China has amassed goodwill in Iran by helping them salvage their economy post-2018. But that is not just out of the kindness of their hearts. They have gained a vital footing in the Middle East playing right into their foreign policy ambitions.
The culmination of their improved relations was the $400 billion deal signed between China and Iran. In return for a steady oil supply, China has agreed to invest $400 billion over the next 25 years.
As for Russia, their participation in the JCPOA is a great bargaining chip against western pressure over Ukraine. But alongside that, they also now enjoy closer relations with Iran. In fact, if rumours are to be believed, it would appear that Putin and Raisi are also considering a similar deal but the details of that still elude us.
The thought of a powerful Chinese-Russian-Iranian alliance would be enough to at least give the US some pause. It would mean that the threat of sanctions would no longer hold them to "good behaviour."
The other country cautiously hot on the US' heels is Israel. They arguably have the most to gain or lose from the JCPOA. Like Trump, Israel had hoped the new sanctions would cripple Iran but it has not worked out like so.
Israel is insistent on remaining the major player in the region with nuclear capabilities and they hope that Biden will play into that. If not, Prime Minister Neftali Bennet has sounded off a warning that they would destroy Iran's nuclear ambitions even if they are forced to stand alone.
For a country like ours, barely standing on the sidelines, it may seem like the JCPOA is not something that would be in our peripheral. But the truth is that it would matter more than we think.
Bangladesh has recently graduated as a developing country; we have a fast-growing economy and a big population. The more we develop and grow, the more our energy demand rises. And in this current energy crisis, a sanction-free Iran is in our best interests. If trade is just restricted to Russia and China, Bangladesh would miss out on the potential opportunities.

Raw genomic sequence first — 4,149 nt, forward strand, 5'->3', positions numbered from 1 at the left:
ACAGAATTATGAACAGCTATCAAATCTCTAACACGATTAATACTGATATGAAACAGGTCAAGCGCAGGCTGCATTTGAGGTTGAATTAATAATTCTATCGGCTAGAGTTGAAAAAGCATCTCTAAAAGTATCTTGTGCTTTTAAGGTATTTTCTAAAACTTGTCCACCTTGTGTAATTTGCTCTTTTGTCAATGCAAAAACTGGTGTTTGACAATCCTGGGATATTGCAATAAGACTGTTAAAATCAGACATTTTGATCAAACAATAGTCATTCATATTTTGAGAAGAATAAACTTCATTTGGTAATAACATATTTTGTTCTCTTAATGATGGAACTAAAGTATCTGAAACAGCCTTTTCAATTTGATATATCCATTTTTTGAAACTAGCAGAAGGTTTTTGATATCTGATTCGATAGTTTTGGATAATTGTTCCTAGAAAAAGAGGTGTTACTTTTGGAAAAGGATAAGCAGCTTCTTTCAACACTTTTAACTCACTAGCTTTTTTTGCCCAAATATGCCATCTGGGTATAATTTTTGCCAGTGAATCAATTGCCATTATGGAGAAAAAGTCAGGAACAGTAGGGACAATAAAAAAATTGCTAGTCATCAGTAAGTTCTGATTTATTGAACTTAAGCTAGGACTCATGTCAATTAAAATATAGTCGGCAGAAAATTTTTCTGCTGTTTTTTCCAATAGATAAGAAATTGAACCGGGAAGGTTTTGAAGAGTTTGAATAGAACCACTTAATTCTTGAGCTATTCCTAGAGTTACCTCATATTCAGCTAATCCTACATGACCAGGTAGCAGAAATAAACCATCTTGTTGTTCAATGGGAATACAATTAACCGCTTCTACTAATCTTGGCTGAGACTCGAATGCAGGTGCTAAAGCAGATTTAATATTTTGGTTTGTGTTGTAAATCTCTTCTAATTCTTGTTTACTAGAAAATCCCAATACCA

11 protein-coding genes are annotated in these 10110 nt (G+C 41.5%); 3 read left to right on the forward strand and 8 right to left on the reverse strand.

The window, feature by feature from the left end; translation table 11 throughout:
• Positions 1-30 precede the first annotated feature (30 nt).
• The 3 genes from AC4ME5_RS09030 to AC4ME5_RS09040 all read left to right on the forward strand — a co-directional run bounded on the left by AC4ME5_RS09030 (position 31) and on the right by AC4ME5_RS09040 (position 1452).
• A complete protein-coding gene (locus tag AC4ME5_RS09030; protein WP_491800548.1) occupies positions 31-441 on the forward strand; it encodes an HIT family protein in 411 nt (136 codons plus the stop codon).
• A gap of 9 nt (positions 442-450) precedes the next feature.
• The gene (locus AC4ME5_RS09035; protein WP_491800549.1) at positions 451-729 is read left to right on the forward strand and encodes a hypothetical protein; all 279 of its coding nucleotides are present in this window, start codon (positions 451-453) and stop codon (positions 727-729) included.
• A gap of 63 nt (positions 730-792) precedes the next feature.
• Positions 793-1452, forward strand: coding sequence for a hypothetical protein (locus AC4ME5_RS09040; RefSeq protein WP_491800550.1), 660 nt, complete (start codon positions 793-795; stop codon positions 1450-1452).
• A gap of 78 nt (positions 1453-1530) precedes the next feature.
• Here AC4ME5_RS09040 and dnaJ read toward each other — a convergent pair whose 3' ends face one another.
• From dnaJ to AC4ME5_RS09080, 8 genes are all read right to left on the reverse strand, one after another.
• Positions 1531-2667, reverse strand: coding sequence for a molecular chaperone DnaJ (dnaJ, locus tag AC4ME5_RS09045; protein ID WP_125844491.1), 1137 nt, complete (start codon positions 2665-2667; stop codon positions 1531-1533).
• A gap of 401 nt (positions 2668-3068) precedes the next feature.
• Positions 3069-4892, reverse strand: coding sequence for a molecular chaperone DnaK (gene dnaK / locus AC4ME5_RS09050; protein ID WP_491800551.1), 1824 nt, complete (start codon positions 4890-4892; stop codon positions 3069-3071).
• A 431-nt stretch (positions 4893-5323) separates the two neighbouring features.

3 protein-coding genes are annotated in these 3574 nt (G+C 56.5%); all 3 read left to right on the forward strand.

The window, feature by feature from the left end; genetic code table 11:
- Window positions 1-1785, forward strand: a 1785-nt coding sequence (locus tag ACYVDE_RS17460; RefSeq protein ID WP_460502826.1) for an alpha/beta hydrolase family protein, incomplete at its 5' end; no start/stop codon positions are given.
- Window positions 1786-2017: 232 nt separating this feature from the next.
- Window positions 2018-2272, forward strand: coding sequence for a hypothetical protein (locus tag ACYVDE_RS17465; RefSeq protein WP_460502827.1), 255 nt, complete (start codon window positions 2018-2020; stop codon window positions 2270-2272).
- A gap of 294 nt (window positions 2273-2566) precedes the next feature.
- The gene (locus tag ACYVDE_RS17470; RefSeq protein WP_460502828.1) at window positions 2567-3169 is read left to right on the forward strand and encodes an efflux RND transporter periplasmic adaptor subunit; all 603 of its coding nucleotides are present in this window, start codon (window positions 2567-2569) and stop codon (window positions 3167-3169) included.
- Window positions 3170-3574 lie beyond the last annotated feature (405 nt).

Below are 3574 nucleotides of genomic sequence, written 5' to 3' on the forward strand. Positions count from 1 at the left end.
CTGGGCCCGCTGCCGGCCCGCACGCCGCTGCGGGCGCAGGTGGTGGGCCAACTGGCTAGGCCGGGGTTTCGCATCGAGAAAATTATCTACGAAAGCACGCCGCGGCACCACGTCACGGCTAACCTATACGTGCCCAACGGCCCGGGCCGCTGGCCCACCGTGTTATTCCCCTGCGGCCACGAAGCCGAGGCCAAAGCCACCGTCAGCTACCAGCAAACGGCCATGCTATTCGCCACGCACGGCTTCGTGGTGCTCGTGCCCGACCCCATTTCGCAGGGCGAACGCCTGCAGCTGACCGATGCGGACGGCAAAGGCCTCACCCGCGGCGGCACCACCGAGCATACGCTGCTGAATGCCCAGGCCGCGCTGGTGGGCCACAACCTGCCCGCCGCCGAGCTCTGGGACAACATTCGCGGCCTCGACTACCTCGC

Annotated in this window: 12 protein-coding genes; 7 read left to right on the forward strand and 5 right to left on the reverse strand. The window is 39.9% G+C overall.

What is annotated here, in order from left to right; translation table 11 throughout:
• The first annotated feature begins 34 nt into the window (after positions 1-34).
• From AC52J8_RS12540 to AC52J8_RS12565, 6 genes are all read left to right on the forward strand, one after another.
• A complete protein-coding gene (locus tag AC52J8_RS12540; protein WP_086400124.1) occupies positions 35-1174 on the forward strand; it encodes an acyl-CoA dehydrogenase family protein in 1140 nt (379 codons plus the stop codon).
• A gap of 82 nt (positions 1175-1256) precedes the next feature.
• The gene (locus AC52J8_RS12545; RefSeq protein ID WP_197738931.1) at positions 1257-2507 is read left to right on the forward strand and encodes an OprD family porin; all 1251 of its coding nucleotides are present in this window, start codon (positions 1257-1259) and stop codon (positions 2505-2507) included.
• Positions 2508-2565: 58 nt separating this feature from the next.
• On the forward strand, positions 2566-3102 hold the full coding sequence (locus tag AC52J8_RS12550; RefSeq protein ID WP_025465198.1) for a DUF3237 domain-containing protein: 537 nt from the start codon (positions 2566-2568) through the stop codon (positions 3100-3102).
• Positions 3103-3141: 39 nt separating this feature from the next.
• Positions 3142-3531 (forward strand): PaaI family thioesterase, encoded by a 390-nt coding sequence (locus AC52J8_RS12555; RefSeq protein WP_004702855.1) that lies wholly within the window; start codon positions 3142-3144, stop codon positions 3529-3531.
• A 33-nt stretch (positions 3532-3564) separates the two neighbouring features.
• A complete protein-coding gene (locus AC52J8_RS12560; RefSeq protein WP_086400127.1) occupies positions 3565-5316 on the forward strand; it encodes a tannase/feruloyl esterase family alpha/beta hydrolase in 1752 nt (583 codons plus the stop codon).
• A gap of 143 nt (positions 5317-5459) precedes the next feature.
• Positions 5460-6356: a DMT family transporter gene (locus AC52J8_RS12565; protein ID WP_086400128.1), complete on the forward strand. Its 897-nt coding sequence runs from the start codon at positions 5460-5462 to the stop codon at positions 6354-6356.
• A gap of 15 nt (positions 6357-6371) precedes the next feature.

So, as it stands now, the clock is ticking away and like an old western, the world powers are standing at a stalemate pointing their guns waiting for the first one to strike. The seventh round of talks wrapped up last Friday with the eighth reportedly scheduled to take place before the end of the year. So far there have been two big agreements to show for it.
The first of which is that Iran has reportedly agreed to allow the International Atomic Energy Agency to reinstall cameras that would allow the UN to observe Iran's nuclear facility in Karaj. Secondly, the parties are now much closer to agreeing on a joint draft that would incorporate text that was reached in the sixth round of talks.
The chief negotiators of both Russia and Iran have cited the progress as a sign of hope. While on the US side of things, it seems they are growing impatient.
US security advisor Jake Sullivan has said that talks could be exhausted within a few weeks if a conclusion is not reached. With everything on the line - including a potential pre-emptive strike from Israel, diplomacy has to prevail and someone has to be the first to break the deadlock.